0 Replies
 
Frank Apisa
 
  -1  
Reply Thu 14 Oct, 2021 12:06 pm
@blatham,
blatham wrote:

Really? Are you suggesting that in the thread that preceded this on (monitoring Trump and other contemporary events) you restricted your commentary to the Trump administration? That wouldn't be true, would it? Nor would I or others have insisted you do so. There's no way to make sensible statements regarding the qualities of a presidency without comparisons to others.


Our nation is doomed, Bernie. If people as intelligent and accomplished as George can view things the way he is regarding Trump and Trump's machinations...we are doomed. The experiment is concluded. It may well be that a democratic republic cannot endure.

Help protect your nation from what we have allowed to happen to ours.
hightor
 
  -1  
Reply Thu 14 Oct, 2021 02:54 pm
Kamala Harris Might Have to Stop the Steal

Constitutional scholars are already worrying about another January 6 crisis, and they warn that the next election might be harder to save.

Quote:
For a few hours inside the ransacked Capitol on January 6, then–Vice President Mike Pence helped to preserve the democratic order by insisting that he was powerless to change the outcome of the election. On January 6, 2025, that responsibility could fall to Vice President Kamala Harris, but the task of preventing a stolen presidential election won’t be that simple.

The nightmare scenarios that most frighten election observers heading toward 2024 all culminate in a quadrennial Joint Session of Congress—the same formal meeting that rioters interrupted in their failed bid to keep Donald Trump in the White House earlier this year. What scares them, however, is not necessarily a reprise of that violent day. They fear a bloodless coup that begins in state capitals, wins the blessing of conservatives atop the courts, and then secures the decisive votes of Trump-supporting Republicans in Congress. The risk of an even worse crisis is greater in 2024, these election experts say, because Trump supporters are likely to be far better positioned than they were in 2020. “Our democracy is in great peril today,” Norm Eisen, a prominent Democratic lawyer who co-founded the nonpartisan States United Democracy Center, told me. “We’re in a Weimar moment in America.”

Should Trump or his acolytes try to subvert the 2024 election, the last Democrat with any power to stop the steal—or at least try to—would be Harris. “She’s certainly going to have quite a job on her hands on January 6, 2025,” Laurence Tribe, a Harvard law professor and liberal constitutional scholar, told me. Nine months ago, Tribe and other Democrats praised Pence for interpreting his authority narrowly, but the next time around, they might ask Harris to wield the same gavel more forcefully.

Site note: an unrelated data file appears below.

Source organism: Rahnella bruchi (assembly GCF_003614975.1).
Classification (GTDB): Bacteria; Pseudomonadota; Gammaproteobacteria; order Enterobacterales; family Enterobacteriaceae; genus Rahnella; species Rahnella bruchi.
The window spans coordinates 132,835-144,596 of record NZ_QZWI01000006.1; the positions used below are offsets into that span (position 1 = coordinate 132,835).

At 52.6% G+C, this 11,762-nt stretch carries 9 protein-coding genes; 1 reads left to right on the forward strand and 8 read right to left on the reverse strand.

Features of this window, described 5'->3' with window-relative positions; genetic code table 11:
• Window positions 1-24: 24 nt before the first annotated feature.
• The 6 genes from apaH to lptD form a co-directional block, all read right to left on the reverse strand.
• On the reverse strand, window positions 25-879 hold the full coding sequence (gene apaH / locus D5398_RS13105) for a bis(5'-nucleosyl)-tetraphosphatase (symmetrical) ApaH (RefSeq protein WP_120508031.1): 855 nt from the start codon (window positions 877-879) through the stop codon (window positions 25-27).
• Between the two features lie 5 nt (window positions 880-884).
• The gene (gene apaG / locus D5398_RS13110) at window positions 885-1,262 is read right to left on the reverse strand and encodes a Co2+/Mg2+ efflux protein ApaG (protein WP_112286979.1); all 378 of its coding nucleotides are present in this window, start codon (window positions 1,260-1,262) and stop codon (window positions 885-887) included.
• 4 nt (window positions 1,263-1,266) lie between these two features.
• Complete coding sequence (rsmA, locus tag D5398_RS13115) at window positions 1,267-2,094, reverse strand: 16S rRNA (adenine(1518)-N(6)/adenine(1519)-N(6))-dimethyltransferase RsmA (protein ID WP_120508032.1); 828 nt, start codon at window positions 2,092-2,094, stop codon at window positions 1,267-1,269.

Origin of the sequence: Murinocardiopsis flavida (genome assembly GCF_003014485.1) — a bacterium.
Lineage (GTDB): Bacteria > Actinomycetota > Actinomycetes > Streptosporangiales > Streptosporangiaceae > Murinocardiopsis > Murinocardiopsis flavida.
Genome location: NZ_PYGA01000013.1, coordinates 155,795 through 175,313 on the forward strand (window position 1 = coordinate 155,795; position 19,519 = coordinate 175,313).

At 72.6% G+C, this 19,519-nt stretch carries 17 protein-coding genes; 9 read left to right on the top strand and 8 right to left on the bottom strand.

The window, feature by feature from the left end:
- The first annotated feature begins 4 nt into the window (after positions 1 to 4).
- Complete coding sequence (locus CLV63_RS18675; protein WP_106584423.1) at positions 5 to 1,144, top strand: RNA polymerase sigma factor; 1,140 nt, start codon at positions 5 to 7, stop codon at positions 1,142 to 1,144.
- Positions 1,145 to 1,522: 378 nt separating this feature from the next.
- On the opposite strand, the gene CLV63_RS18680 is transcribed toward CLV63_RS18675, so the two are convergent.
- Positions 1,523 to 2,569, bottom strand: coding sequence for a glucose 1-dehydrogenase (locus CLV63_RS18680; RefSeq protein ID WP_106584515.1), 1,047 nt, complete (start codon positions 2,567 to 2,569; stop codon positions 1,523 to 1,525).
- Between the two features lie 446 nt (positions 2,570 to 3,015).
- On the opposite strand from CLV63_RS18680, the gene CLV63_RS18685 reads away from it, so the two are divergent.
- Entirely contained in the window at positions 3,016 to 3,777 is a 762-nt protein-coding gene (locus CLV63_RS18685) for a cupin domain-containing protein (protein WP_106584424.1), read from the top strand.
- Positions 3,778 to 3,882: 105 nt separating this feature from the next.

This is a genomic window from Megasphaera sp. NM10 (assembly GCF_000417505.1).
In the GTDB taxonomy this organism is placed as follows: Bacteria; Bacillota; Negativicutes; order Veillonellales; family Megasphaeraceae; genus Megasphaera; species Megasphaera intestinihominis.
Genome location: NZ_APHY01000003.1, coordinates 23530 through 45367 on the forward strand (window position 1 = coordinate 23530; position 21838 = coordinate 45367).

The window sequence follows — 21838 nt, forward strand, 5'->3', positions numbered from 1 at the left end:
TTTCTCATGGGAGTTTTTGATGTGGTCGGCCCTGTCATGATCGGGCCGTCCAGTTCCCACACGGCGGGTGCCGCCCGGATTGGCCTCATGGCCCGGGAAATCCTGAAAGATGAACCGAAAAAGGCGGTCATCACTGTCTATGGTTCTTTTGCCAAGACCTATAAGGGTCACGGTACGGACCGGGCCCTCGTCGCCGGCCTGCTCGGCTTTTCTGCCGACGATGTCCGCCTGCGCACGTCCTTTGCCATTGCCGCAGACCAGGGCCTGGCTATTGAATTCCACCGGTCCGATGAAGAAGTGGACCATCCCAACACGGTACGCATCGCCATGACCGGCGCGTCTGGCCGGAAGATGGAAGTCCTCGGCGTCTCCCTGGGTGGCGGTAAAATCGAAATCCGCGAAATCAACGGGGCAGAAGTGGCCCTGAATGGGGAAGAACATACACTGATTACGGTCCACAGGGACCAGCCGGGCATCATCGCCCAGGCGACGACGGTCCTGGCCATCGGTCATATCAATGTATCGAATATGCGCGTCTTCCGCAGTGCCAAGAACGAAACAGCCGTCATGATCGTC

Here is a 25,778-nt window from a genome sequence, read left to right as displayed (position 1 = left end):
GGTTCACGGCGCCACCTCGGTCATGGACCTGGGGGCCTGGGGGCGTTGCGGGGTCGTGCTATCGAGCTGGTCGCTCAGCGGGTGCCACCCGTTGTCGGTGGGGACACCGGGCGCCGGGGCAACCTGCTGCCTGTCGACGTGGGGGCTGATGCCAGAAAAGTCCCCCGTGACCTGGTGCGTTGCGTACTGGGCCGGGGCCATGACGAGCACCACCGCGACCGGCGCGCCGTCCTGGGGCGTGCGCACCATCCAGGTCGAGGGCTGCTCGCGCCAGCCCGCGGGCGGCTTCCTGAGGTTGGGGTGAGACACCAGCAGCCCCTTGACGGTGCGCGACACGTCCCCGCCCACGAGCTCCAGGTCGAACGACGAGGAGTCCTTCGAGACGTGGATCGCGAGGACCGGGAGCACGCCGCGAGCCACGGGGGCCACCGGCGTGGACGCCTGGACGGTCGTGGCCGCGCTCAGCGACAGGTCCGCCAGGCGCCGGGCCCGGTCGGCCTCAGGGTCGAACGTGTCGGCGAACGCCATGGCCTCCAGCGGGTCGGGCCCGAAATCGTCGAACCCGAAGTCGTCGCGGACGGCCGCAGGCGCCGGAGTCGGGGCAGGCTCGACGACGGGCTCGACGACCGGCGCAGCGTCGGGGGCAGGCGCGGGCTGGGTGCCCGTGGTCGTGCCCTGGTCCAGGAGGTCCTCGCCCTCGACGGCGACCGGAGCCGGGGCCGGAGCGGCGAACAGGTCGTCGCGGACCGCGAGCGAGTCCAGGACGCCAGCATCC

Whether the vice president has any substantive role in certifying the electoral vote for president is a matter of some dispute. Leading up to January 6, most legal authorities—Democrat and Republican—argued that Pence’s power in presiding over the Joint Session of Congress amounted to little more than what the Constitution gives to the vice president on any other day, which is to say: virtually none. His responsibility, as the president of the Senate, was to oversee the tallying of the electoral votes, recognize members of Congress who wished to speak, and otherwise leave the decision making to lawmakers. “The presiding officer’s role is ministerial,” attorneys for the nonpartisan Voter Protection Program wrote in a 30-page guide to the January 6 session late last year.

Trump saw it differently. He wanted Pence to reject certificates of Joe Biden’s victory from the pivotal states (Pennsylvania, Michigan, Georgia, and Arizona) and “send it back” so that GOP-controlled state legislatures could declare Trump the winner instead. “If Mike Pence does the right thing, we win the election,” the president told a rally of his supporters near the White House, shortly before the crowd marched up Pennsylvania Avenue and overran the Capitol. Trump, it is now clear, wasn’t concocting his own legal theory out of thin air. He was relying on the advice of John Eastman, a conservative law professor and attorney who in a “privileged and confidential” memo asserted that Pence could in fact hand Trump the election.

“There is very solid legal authority, and historical precedent, for the view that the President of the Senate does the counting, including the resolution of disputed electoral votes ... and all the Members of Congress can do is watch,” Eastman wrote in the memo, which the journalists Bob Woodward and Robert Costa first published in their recent book, Peril. Eastman outlined several scenarios that would lead to Trump’s reelection and twice cited as validation the work of Tribe, who has argued dozens of cases before the Supreme Court and was part of then–Vice President Al Gore’s legal team after the contested 2000 election.

Tribe told me that Eastman’s argument was “ludicrous,” but they did agree on one point: Every four years on January 6, the vice president is not powerless. “I don’t think we can argue that Kamala Harris has absolute authority,” Tribe said. “On the other hand, she is not simply a figurehead.” Harris’s principal role during the Joint Session, he said, could be to reject “ungrounded challenges” to state certifications. She may have other powers, he said, but he refused to discuss them with me. “I don’t want to lay out a complete road map for the other side, because I think sometimes they’re not as smart as they think they are,” he said.